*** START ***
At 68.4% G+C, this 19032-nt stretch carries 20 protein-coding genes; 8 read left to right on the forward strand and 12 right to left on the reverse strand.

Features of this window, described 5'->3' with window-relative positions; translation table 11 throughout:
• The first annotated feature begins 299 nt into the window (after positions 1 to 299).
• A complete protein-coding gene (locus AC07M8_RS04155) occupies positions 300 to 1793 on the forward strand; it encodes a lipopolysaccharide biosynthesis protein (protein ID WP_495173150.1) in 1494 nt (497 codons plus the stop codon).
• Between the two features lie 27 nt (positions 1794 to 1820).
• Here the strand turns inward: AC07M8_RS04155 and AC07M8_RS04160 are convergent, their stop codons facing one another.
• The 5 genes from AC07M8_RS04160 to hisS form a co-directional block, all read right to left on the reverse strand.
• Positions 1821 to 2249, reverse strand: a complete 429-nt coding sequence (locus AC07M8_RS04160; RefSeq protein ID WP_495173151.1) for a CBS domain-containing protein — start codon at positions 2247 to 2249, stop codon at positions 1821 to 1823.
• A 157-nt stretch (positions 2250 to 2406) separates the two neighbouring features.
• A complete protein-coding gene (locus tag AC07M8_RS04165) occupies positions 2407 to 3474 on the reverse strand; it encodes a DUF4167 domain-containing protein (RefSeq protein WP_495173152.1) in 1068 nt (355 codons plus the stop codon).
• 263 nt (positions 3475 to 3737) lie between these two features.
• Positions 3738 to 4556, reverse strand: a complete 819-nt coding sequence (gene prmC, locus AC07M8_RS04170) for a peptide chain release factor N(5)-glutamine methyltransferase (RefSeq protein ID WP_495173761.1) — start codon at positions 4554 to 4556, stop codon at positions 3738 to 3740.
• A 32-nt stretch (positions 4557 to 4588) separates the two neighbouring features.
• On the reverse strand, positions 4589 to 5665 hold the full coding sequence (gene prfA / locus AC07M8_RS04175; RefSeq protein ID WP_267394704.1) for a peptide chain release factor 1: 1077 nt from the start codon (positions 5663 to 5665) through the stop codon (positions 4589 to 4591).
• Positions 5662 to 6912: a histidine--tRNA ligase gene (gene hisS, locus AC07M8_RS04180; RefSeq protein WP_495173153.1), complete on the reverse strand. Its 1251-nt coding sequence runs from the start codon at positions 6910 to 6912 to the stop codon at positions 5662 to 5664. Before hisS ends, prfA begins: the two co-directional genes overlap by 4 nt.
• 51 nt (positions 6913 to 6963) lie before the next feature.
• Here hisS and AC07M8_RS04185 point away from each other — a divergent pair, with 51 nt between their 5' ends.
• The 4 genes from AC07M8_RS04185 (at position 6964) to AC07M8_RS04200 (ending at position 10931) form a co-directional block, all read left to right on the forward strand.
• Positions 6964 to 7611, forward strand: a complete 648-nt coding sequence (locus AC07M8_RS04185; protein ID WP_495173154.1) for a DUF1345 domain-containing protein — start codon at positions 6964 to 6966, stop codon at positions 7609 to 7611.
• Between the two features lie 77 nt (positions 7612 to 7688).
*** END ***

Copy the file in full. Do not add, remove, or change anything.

At 68.4% G+C, this 19032-nt stretch carries 20 protein-coding genes; 8 read left to right on the forward strand and 12 right to left on the reverse strand.

Features of this window, described 5'->3' with window-relative positions; translation table 11 throughout:
• The first annotated feature begins 299 nt into the window (after positions 1 to 299).
• A complete protein-coding gene (locus AC07M8_RS04155) occupies positions 300 to 1793 on the forward strand; it encodes a lipopolysaccharide biosynthesis protein (protein ID WP_495173150.1) in 1494 nt (497 codons plus the stop codon).
• Between the two features lie 27 nt (positions 1794 to 1820).
• Here the strand turns inward: AC07M8_RS04155 and AC07M8_RS04160 are convergent, their stop codons facing one another.
• The 5 genes from AC07M8_RS04160 to hisS form a co-directional block, all read right to left on the reverse strand.
• Positions 1821 to 2249, reverse strand: a complete 429-nt coding sequence (locus AC07M8_RS04160; RefSeq protein ID WP_495173151.1) for a CBS domain-containing protein — start codon at positions 2247 to 2249, stop codon at positions 1821 to 1823.
• A 157-nt stretch (positions 2250 to 2406) separates the two neighbouring features.
• A complete protein-coding gene (locus tag AC07M8_RS04165) occupies positions 2407 to 3474 on the reverse strand; it encodes a DUF4167 domain-containing protein (RefSeq protein WP_495173152.1) in 1068 nt (355 codons plus the stop codon).
• 263 nt (positions 3475 to 3737) lie between these two features.
• Positions 3738 to 4556, reverse strand: a complete 819-nt coding sequence (gene prmC, locus AC07M8_RS04170) for a peptide chain release factor N(5)-glutamine methyltransferase (RefSeq protein ID WP_495173761.1) — start codon at positions 4554 to 4556, stop codon at positions 3738 to 3740.
• A 32-nt stretch (positions 4557 to 4588) separates the two neighbouring features.
• On the reverse strand, positions 4589 to 5665 hold the full coding sequence (gene prfA / locus AC07M8_RS04175; RefSeq protein ID WP_267394704.1) for a peptide chain release factor 1: 1077 nt from the start codon (positions 5663 to 5665) through the stop codon (positions 4589 to 4591).
• Positions 5662 to 6912: a histidine--tRNA ligase gene (gene hisS, locus AC07M8_RS04180; RefSeq protein WP_495173153.1), complete on the reverse strand. Its 1251-nt coding sequence runs from the start codon at positions 6910 to 6912 to the stop codon at positions 5662 to 5664. Before hisS ends, prfA begins: the two co-directional genes overlap by 4 nt.
• 51 nt (positions 6913 to 6963) lie before the next feature.
• Here hisS and AC07M8_RS04185 point away from each other — a divergent pair, with 51 nt between their 5' ends.
• The 4 genes from AC07M8_RS04185 (at position 6964) to AC07M8_RS04200 (ending at position 10931) form a co-directional block, all read left to right on the forward strand.
• Positions 6964 to 7611, forward strand: a complete 648-nt coding sequence (locus AC07M8_RS04185; protein ID WP_495173154.1) for a DUF1345 domain-containing protein — start codon at positions 6964 to 6966, stop codon at positions 7609 to 7611.
• Between the two features lie 77 nt (positions 7612 to 7688).